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How does the ADAU1979 and AD9212 handle signals below 10hz?

I am using the ADAU1979 card to measure vibration using accelerometers and the AD9212 to measure tachometer signals.  I am having some issues with signals below 10hz.  All the individuals who decided on the hardware are no longer with the company.   I am wondering if your card is equipped to handle these signals.  The ADAU1979 has a listed bandwidth of 20hz-20khz in the data sheet.

  • Hi Buzz,

    The ADAU1979 is an ADC that is designed for audio application i.e. 20Hz to 20KHz BW. However the ADC could be used for signals below 10Hz with some limitations. 

    The ADC performance is tested for the 20Hz to 20KHz BW in the DS. so the specifications are valid for this BW only. If using below 10Hz, the noise spec might not be same.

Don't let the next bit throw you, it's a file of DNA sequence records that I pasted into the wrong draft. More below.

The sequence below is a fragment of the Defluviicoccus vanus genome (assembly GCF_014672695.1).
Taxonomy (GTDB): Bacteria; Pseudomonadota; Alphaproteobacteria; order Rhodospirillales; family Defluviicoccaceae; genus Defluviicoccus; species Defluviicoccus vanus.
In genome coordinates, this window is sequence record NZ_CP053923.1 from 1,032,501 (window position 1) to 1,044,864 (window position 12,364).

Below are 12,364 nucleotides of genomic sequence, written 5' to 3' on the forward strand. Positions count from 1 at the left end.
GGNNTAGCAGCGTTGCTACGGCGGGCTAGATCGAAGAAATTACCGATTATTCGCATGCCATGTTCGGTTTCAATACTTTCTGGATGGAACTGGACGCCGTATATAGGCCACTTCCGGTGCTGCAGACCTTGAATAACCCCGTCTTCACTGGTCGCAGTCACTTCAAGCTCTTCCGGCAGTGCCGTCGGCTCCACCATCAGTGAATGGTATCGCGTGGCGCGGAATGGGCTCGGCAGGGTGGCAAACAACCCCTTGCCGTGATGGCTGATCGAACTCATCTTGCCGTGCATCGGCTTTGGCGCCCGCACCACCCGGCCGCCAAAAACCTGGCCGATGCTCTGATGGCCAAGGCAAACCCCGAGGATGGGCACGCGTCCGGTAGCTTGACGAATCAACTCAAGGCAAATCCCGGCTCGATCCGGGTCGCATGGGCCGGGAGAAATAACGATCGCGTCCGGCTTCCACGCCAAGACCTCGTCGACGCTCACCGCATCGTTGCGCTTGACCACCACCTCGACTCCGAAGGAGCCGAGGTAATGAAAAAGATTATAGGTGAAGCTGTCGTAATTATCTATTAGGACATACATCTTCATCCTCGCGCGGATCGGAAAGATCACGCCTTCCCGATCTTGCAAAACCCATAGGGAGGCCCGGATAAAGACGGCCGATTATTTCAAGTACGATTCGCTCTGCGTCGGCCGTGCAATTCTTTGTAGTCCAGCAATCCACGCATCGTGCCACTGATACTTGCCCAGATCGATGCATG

The AC input coupling capacitor for the analog inputs might need to be adjusted for the desired BW The input impedance for the ADC is specified in DS and can be used along with the source impedance of the tachometer to calculate the input coupling capacitor value. 

    Is the tachometer output single ended or differential? Depending on the configuration the tachometer output, the ADC input connections will need be set up. I would recommend to use the differential input configuration to reject the common mode noise at the inputs. 

    The full scale output level of your tachometer should match the ADC full scale input to prevent the clipping of signals.

    Regards

    Rajeev

  • Hi, 

    The AD9212 will respond to signals all the way to DC, but the 1/f noise at low frequency would degrade SNR.  High speed converters like the AD9212 are rarely used in this manner, and there is no data on the low frequency degradation.  I would recommend that you look at the low frequency noise while the inputs are floating by doing an FFT in that condition, and verify that the device will provide the performance you need. 

    Regards, 

    David

  • Ok, sorry for my delay.  My real problem is how do I remove this large impulse around 0hz?  Is there a way to do it using the registers?